Could a Trust Deed write off all my debts?
A Trust Deed cannot write off all of your unaffordable unsecured debts. However, it could write off a portion of them - as well as making all your debts more manageable.
Trust Deeds cannot help everyone - only those who are really struggling with their monthly payments. It is only available to residents of Scotland who have at least £5,000 in unsecured debts, or £10,000 worth if they are joint debts.
If you can't see yourself being able to clear your unsecured debts in full in a realistic amount of time, you may be eligible for a Trust Deed.
How can a Trust Deed help?
Although a Trust Deed can't totally write off all your unsecured debt, it can make it more manageable, which should make a big difference.
It works like this. Firstly, a qualified Insolvency Practitioner will help you to figure out how much you can afford to pay into your Trust Deed each month. They'll do this by taking all your essential costs into account - like food and your mortgage - so that your Trust Deed payments can be made alongside them. You can then only go ahead with these new payments if enough of your lenders agree to the proposed terms of your Trust Deed.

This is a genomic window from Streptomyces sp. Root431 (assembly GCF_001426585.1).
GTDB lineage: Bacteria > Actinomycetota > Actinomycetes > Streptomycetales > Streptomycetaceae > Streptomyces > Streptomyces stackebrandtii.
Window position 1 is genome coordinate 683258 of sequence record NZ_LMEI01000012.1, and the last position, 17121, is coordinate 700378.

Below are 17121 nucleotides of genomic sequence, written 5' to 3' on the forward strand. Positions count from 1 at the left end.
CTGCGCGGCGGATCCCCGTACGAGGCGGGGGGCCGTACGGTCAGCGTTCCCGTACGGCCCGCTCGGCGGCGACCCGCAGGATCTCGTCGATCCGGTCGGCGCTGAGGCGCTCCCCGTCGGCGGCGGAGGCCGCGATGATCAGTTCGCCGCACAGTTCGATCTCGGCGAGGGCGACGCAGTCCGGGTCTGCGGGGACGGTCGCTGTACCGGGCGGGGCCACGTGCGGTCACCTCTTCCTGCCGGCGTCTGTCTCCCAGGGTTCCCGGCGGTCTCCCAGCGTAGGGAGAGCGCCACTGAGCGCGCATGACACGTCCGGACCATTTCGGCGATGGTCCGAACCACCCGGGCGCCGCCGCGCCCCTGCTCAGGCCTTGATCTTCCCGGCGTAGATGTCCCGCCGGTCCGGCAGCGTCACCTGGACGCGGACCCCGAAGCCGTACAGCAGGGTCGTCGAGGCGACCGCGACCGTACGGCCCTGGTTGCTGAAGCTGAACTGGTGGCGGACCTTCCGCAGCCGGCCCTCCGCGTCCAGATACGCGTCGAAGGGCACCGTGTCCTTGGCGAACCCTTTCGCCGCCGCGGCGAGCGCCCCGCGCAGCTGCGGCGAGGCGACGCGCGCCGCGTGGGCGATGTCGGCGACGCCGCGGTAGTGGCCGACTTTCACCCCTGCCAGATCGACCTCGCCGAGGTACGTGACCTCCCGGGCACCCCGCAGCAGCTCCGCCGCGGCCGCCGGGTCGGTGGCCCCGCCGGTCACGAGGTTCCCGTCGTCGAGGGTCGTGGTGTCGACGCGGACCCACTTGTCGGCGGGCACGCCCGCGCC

While you are making these reduced payments, interest and charges on your debts will be frozen and you'll benefit from legal protection against your unsecured lenders.
If everything goes as planned, your Trust Deed will probably last four years. After this time, any remaining debt in your Trust Deed that you can't afford to repay will be written off.
So although your debts won't be written off in full, a portion of them will still be written off. Bear in mind, however, that you might be asked to release some equity in your home in order to offer more money to your lenders and, if this is not possible, then your Trust deed can be extended by 12 months. This is a drawback, but it's probably preferable to solutions like bankruptcy - where you might simply lose your home.
What if a Trust Deed isn't right for me?
If you're really struggling with your debts, but you can't afford to commit to monthly payments, a Trust Deed isn't likely to be the right solution for you. In this case, you might want to look into bankruptcy. It's always best to talk to an expert if you're not sure - fill in the debt solution finder on this page if you'd like to speak to someone.
A Trust Deed will also damage your credit rating for six years - although it's likely that your credit rating would have been damaged anyway, if you're really struggling to repay your debts.
Article Updated 12/12/2013